In the almost decade since the worst economic recession of the 21st century, several industries have shown resilience. Foremost of these industries is the automotive market. Not only have global sales reached a record high in 2016, but the operating margins are growing quickly as well. According to research presented by Capital IQ, average operating margins for the top 100 automotive market suppliers were able to jump above pre-recession levels by 2010, just a year from their record low.
The problem with this success is that the view from behind the curtain is very different. A report published by PricewaterhouseCoopers on the trends within the automotive industry for 2017 mentions some careful considerations for both investors and manufacturers. Many Tier 1 and Tier 2 suppliers are fighting to earn back the cost of capital. Returns to investors have been noticeably below index standards. The companies that have survived were able to grow by the distribution of market share owned by those companies who were forced to tap out. The PwC report acknowledges these hardships while presenting encouraging solutions for OEMs and suppliers.
Innovation to the Rescue Suppliers for leading automotive brands come in all shapes and sizes, from large mechanical component manufacturing to electronic control systems and digital display production. No matter the specific components, companies must acknowledge the trends and look to new solutions. Innovation has been a saving grace for companies throughout history, applying their core competencies and production capabilities to serve a changing market demand. For example, vehicle electronics are expected to account for nearly 20% of the value of the car, a 7% increase from as recent at 2015. Whether the innovation occurs on the product line side or on the manufacturing process side, an increase in thoughtful R&D spending will help facilitate a competitive edge. A 4% compound annual growth rate (CAGR) in R&D spending over the last decade shows that companies are looking to new solutions for new revenue.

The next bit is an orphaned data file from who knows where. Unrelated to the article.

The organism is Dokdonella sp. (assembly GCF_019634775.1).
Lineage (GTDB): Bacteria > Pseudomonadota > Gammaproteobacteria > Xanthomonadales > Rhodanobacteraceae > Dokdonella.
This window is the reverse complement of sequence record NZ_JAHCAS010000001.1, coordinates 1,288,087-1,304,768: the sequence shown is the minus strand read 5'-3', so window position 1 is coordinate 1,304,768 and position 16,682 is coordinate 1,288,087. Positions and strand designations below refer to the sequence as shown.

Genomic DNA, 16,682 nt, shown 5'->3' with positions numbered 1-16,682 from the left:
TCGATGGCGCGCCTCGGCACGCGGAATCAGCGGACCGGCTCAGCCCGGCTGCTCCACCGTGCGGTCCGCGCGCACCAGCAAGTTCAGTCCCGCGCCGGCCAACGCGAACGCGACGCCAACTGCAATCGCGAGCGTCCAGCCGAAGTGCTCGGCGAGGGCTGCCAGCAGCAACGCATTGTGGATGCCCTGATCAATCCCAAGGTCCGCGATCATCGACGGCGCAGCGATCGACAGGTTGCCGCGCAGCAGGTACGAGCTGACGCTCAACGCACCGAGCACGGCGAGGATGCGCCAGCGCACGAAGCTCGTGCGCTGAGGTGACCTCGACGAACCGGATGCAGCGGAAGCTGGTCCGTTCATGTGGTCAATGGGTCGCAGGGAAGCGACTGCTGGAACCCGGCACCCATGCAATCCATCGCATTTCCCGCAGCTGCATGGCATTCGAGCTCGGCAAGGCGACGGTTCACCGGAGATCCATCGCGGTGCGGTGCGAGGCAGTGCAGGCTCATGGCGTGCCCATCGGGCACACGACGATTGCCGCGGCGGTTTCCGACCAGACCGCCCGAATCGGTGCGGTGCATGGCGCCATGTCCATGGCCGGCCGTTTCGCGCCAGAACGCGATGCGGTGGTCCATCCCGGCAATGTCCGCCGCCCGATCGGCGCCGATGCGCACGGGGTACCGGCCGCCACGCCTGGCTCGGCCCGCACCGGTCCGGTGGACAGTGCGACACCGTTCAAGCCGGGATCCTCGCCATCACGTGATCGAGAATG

Value Proposition Innovation is not the only solution. Differentiations and value proposition targeting are effective techniques to assert dominance over a particular market. According to a McKinsey trends analysis, value proposition evolution can mean increased product differentiation and should be customer focused. An example for the automotive industry is could be “hardware provider” transitioned to “mobility service provider”.
Finally, those manufacturers who will fare the best throughout this transition period of automotive supplies are those who plan ahead now. MAGNET can be a support system and resource for Tier 1 and Tier 2 manufacturers. The Commercialization Center at MAGNET has all the capabilities to guide you through the journey of expanding markets and industry data analysis.